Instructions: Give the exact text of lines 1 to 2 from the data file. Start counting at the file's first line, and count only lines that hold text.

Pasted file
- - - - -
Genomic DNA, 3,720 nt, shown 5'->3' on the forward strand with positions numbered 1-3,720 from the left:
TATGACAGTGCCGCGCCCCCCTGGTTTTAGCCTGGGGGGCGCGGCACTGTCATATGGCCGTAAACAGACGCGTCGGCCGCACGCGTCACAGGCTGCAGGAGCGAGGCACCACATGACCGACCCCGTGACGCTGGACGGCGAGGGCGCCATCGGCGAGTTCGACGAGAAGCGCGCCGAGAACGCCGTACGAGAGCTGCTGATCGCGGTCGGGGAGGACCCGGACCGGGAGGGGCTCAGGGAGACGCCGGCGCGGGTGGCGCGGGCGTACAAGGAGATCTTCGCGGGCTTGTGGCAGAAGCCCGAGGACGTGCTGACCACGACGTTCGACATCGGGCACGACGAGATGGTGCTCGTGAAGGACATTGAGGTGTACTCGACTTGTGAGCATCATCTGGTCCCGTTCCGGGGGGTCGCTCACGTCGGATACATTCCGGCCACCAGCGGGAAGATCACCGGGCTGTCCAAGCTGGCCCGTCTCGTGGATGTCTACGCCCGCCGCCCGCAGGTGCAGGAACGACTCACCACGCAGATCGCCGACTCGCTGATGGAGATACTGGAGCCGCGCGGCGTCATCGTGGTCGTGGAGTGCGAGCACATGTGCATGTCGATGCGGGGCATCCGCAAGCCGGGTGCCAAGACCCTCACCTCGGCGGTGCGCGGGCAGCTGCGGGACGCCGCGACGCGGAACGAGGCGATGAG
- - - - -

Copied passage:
Genomic DNA, 3,720 nt, shown 5'->3' on the forward strand with positions numbered 1-3,720 from the left:
TATGACAGTGCCGCGCCCCCCTGGTTTTAGCCTGGGGGGCGCGGCACTGTCATATGGCCGTAAACAGACGCGTCGGCCGCACGCGTCACAGGCTGCAGGAGCGAGGCACCACATGACCGACCCCGTGACGCTGGACGGCGAGGGCGCCATCGGCGAGTTCGACGAGAAGCGCGCCGAGAACGCCGTACGAGAGCTGCTGATCGCGGTCGGGGAGGACCCGGACCGGGAGGGGCTCAGGGAGACGCCGGCGCGGGTGGCGCGGGCGTACAAGGAGATCTTCGCGGGCTTGTGGCAGAAGCCCGAGGACGTGCTGACCACGACGTTCGACATCGGGCACGACGAGATGGTGCTCGTGAAGGACATTGAGGTGTACTCGACTTGTGAGCATCATCTGGTCCCGTTCCGGGGGGTCGCTCACGTCGGATACATTCCGGCCACCAGCGGGAAGATCACCGGGCTGTCCAAGCTGGCCCGTCTCGTGGATGTCTACGCCCGCCGCCCGCAGGTGCAGGAACGACTCACCACGCAGATCGCCGACTCGCTGATGGAGATACTGGAGCCGCGCGGCGTCATCGTGGTCGTGGAGTGCGAGCACATGTGCATGTCGATGCGGGGCATCCGCAAGCCGGGTGCCAAGACCCTCACCTCGGCGGTGCGCGGGCAGCTGCGGGACGCCGCGACGCGGAACGAGGCGATGAG